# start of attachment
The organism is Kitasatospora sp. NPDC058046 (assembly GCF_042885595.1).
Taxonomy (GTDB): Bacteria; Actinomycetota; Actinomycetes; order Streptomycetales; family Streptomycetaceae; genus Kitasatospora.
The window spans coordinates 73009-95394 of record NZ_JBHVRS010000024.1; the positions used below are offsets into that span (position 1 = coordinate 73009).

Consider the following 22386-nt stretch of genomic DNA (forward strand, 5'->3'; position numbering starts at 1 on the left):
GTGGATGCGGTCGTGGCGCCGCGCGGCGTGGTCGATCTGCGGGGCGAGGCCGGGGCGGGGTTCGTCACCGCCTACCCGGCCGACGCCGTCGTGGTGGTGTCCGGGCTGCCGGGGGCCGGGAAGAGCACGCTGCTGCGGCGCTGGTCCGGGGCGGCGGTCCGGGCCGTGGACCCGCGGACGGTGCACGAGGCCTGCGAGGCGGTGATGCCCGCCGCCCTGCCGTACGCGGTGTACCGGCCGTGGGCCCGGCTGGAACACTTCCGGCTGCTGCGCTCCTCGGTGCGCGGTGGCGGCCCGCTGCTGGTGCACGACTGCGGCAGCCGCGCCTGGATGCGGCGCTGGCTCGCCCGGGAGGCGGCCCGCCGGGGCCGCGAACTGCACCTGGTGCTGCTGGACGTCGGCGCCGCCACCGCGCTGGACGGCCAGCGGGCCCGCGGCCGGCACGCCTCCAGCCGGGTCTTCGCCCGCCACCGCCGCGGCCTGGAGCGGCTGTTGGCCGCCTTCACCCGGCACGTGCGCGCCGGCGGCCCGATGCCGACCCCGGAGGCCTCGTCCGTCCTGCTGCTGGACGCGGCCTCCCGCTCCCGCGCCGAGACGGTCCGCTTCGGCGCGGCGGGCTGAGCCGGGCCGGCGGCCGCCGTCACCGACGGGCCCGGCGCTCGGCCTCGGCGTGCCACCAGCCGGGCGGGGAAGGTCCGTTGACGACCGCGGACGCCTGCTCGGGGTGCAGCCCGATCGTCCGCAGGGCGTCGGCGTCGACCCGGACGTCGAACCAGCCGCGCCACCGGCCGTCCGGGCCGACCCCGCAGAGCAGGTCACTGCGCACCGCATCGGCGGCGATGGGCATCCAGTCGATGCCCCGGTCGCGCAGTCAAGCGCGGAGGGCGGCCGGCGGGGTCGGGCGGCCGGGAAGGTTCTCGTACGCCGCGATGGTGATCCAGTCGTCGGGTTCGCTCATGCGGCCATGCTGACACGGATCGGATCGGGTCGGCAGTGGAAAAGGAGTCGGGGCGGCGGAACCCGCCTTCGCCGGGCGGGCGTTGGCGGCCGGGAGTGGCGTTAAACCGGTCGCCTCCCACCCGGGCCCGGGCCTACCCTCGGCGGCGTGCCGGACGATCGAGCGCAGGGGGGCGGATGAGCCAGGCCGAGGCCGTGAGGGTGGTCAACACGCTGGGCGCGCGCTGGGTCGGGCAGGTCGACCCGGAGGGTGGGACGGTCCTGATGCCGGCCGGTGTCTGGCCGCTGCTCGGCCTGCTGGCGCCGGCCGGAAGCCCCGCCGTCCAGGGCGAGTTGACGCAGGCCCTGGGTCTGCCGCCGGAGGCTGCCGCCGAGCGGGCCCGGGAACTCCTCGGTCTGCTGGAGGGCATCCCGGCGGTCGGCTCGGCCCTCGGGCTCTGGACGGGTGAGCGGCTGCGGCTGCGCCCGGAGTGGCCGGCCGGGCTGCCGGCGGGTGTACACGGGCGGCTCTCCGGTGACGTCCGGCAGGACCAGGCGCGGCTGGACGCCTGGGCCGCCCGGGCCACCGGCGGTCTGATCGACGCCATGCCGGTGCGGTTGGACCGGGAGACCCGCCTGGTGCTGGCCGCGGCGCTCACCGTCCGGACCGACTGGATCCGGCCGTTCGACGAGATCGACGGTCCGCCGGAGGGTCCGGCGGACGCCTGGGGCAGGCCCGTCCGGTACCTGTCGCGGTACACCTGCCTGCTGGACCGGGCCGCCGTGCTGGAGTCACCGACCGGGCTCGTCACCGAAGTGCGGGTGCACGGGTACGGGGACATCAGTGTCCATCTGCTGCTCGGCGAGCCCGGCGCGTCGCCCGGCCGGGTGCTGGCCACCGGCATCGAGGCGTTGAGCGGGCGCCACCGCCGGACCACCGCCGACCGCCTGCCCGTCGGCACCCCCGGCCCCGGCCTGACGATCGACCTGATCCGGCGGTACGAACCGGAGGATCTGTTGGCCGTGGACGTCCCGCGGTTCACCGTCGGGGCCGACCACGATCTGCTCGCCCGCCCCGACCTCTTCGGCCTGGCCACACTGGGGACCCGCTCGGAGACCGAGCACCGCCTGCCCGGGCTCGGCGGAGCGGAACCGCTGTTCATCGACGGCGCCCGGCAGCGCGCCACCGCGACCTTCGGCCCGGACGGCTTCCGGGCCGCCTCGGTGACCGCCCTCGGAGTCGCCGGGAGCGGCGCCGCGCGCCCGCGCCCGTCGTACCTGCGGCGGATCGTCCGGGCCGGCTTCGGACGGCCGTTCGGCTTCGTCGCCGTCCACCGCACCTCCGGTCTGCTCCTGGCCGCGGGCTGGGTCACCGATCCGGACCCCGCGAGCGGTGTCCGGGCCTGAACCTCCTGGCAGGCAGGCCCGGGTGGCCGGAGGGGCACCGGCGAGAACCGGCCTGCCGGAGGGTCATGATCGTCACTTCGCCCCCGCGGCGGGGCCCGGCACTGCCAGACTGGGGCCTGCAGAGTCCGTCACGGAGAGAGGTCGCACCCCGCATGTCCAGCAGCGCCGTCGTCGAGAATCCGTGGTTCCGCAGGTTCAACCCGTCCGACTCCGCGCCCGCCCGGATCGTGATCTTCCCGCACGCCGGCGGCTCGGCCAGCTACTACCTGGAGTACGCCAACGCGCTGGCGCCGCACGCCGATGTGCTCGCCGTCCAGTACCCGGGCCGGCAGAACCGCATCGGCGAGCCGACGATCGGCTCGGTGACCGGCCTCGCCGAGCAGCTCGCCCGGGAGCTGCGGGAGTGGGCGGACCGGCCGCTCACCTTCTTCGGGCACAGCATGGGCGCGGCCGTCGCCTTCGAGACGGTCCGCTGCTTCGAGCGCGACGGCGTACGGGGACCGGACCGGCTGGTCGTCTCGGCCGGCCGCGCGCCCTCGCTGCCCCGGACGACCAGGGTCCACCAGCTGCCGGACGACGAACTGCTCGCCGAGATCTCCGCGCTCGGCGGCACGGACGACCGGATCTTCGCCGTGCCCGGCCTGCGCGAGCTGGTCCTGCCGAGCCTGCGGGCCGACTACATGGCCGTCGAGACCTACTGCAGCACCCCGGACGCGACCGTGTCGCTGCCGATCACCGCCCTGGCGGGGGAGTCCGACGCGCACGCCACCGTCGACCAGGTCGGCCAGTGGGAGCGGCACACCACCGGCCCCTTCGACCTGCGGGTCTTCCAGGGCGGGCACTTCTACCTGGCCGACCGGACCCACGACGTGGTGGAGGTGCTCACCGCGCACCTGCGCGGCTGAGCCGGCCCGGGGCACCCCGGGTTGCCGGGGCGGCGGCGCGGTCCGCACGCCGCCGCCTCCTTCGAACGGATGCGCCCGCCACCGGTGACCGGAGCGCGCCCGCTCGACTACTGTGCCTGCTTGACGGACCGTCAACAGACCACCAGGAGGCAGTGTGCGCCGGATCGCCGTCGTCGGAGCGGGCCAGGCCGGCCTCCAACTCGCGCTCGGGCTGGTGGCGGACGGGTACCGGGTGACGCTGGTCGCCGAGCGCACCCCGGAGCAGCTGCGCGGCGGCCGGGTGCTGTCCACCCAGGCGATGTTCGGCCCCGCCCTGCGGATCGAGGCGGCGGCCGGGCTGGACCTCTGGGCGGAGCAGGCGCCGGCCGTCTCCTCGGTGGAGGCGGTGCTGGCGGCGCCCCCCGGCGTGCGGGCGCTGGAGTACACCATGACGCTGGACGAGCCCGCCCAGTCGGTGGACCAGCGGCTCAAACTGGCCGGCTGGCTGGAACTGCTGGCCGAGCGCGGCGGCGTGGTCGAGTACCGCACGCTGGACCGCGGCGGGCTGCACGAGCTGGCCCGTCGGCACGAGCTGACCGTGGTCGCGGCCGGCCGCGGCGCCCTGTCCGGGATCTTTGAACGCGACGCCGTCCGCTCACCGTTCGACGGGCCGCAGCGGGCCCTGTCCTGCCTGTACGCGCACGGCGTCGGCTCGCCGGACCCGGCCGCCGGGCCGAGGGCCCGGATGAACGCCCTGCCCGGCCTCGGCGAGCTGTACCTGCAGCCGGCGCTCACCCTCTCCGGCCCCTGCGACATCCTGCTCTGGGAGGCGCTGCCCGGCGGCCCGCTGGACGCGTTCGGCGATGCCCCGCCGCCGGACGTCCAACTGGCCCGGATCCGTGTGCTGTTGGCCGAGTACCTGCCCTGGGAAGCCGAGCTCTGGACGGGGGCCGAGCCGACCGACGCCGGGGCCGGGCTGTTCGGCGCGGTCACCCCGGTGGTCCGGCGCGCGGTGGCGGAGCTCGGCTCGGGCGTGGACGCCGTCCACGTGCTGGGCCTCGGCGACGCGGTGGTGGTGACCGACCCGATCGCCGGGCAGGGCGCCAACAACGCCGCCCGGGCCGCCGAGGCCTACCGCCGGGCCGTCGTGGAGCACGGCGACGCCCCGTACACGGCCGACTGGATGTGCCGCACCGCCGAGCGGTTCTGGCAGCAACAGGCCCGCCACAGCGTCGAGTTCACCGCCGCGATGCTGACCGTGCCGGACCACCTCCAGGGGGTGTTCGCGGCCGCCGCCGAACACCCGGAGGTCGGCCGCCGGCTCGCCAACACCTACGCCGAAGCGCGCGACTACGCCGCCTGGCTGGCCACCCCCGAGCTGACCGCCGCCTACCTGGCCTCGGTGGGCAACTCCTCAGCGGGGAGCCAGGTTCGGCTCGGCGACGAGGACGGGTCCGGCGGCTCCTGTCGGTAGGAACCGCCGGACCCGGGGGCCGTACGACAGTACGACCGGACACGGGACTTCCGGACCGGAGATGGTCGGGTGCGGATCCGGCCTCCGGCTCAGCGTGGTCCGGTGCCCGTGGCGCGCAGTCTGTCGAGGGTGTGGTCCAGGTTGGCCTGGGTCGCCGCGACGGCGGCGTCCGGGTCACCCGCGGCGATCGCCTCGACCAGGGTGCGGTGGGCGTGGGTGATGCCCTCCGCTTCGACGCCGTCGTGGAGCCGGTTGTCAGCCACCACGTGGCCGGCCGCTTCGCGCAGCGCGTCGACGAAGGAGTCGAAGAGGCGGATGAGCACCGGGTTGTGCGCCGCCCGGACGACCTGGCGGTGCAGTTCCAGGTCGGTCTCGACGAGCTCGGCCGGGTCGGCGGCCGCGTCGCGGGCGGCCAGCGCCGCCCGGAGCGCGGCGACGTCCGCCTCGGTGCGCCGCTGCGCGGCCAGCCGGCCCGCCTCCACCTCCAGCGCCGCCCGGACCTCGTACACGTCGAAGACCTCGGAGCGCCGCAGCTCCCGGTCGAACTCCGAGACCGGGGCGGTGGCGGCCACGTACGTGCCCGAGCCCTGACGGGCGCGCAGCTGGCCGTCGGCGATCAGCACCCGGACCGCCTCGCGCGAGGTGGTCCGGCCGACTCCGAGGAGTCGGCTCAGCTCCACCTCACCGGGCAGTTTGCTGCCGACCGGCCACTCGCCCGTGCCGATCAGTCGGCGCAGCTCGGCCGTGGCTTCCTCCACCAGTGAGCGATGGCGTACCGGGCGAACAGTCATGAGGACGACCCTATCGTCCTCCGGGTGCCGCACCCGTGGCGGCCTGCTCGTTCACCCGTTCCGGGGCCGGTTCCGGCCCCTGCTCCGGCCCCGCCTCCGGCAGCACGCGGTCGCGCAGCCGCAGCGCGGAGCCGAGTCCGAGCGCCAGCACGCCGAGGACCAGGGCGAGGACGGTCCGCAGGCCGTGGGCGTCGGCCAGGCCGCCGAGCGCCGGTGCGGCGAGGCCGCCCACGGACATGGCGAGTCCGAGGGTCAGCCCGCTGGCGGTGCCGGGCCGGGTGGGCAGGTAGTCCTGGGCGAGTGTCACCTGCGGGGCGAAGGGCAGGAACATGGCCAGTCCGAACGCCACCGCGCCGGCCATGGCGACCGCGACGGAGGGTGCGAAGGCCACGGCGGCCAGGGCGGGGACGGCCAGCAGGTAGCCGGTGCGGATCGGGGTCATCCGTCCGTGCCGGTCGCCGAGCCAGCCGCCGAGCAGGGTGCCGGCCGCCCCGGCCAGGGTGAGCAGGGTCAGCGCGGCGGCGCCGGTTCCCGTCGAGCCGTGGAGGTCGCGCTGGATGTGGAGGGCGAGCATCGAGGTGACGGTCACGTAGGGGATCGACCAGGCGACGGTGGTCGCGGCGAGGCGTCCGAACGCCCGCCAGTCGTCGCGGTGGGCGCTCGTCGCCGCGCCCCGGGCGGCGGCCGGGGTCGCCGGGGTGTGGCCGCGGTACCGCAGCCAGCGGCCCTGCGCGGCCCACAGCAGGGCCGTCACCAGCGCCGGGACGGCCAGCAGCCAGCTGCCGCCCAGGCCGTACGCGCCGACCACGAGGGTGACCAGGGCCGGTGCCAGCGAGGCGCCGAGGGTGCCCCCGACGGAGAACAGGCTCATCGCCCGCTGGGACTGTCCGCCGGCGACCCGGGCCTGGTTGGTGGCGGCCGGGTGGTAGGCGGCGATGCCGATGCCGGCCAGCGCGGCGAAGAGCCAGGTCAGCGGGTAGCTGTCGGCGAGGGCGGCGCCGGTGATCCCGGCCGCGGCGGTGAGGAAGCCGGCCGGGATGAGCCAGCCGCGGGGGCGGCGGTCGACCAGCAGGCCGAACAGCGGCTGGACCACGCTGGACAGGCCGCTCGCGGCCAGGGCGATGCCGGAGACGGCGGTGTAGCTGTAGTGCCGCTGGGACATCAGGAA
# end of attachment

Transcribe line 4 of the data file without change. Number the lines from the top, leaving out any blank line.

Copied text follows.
Consider the following 22386-nt stretch of genomic DNA (forward strand, 5'->3'; position numbering starts at 1 on the left):